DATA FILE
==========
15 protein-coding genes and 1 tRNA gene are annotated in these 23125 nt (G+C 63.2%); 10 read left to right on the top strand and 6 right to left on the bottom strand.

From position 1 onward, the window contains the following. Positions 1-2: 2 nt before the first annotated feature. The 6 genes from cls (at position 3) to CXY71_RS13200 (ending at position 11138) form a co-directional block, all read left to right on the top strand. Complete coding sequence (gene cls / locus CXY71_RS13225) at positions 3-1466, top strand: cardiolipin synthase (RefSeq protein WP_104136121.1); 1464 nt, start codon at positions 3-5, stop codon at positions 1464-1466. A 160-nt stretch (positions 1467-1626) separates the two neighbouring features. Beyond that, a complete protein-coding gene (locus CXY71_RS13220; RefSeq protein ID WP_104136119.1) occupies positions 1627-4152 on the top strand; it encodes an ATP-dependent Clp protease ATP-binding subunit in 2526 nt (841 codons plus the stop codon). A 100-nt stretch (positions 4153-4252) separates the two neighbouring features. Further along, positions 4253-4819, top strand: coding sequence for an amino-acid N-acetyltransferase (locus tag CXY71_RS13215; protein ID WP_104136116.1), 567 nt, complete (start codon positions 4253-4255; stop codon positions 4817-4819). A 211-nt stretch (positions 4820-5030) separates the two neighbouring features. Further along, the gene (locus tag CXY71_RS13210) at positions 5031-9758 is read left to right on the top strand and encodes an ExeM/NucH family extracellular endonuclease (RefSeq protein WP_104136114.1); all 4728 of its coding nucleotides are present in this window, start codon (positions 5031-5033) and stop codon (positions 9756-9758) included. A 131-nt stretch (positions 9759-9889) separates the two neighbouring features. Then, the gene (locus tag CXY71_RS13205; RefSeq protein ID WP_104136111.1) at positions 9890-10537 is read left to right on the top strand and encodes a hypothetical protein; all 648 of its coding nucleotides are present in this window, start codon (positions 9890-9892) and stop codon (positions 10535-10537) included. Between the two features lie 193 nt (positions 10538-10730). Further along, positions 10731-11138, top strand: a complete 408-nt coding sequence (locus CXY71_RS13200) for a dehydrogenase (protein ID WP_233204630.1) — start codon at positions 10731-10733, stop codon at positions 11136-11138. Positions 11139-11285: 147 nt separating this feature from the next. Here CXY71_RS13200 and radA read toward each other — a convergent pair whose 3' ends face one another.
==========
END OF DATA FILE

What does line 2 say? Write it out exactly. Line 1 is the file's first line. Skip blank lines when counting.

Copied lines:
From position 1 onward, the window contains the following. Positions 1-2: 2 nt before the first annotated feature. The 6 genes from cls (at position 3) to CXY71_RS13200 (ending at position 11138) form a co-directional block, all read left to right on the top strand. Complete coding sequence (gene cls / locus CXY71_RS13225) at positions 3-1466, top strand: cardiolipin synthase (RefSeq protein WP_104136121.1); 1464 nt, start codon at positions 3-5, stop codon at positions 1464-1466. A 160-nt stretch (positions 1467-1626) separates the two neighbouring features. Beyond that, a complete protein-coding gene (locus CXY71_RS13220; RefSeq protein ID WP_104136119.1) occupies positions 1627-4152 on the top strand; it encodes an ATP-dependent Clp protease ATP-binding subunit in 2526 nt (841 codons plus the stop codon). A 100-nt stretch (positions 4153-4252) separates the two neighbouring features. Further along, positions 4253-4819, top strand: coding sequence for an amino-acid N-acetyltransferase (locus tag CXY71_RS13215; protein ID WP_104136116.1), 567 nt, complete (start codon positions 4253-4255; stop codon positions 4817-4819). A 211-nt stretch (positions 4820-5030) separates the two neighbouring features. Further along, the gene (locus tag CXY71_RS13210) at positions 5031-9758 is read left to right on the top strand and encodes an ExeM/NucH family extracellular endonuclease (RefSeq protein WP_104136114.1); all 4728 of its coding nucleotides are present in this window, start codon (positions 5031-5033) and stop codon (positions 9756-9758) included. A 131-nt stretch (positions 9759-9889) separates the two neighbouring features. Then, the gene (locus tag CXY71_RS13205; RefSeq protein ID WP_104136111.1) at positions 9890-10537 is read left to right on the top strand and encodes a hypothetical protein; all 648 of its coding nucleotides are present in this window, start codon (positions 9890-9892) and stop codon (positions 10535-10537) included. Between the two features lie 193 nt (positions 10538-10730). Further along, positions 10731-11138, top strand: a complete 408-nt coding sequence (locus CXY71_RS13200) for a dehydrogenase (protein ID WP_233204630.1) — start codon at positions 10731-10733, stop codon at positions 11136-11138. Positions 11139-11285: 147 nt separating this feature from the next. Here CXY71_RS13200 and radA read toward each other — a convergent pair whose 3' ends face one another.